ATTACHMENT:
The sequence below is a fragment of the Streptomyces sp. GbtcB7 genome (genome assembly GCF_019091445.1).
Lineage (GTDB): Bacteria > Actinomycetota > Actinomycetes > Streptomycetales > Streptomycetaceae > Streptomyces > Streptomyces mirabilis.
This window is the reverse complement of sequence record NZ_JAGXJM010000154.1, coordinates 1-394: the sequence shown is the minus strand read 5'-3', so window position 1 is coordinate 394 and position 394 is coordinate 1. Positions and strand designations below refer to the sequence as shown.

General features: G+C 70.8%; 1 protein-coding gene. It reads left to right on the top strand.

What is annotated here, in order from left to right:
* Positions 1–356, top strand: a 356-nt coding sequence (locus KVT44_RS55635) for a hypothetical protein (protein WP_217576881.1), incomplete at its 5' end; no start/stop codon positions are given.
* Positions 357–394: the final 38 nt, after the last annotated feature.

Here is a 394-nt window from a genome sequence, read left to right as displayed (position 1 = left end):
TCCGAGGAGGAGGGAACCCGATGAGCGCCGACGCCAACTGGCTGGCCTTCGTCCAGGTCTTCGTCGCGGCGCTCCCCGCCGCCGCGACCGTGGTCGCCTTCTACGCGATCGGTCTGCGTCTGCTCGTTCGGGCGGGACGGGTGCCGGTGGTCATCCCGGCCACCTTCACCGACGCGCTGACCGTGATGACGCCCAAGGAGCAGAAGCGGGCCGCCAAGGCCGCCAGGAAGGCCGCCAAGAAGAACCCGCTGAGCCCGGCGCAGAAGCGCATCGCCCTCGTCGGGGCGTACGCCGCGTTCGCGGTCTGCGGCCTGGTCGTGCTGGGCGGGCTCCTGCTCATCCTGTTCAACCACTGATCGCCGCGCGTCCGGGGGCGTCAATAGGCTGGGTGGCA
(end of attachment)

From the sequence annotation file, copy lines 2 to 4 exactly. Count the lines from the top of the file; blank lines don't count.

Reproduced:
Lineage (GTDB): Bacteria > Actinomycetota > Actinomycetes > Streptomycetales > Streptomycetaceae > Streptomyces > Streptomyces mirabilis.
This window is the reverse complement of sequence record NZ_JAGXJM010000154.1, coordinates 1-394: the sequence shown is the minus strand read 5'-3', so window position 1 is coordinate 394 and position 394 is coordinate 1. Positions and strand designations below refer to the sequence as shown.

General features: G+C 70.8%; 1 protein-coding gene. It reads left to right on the top strand.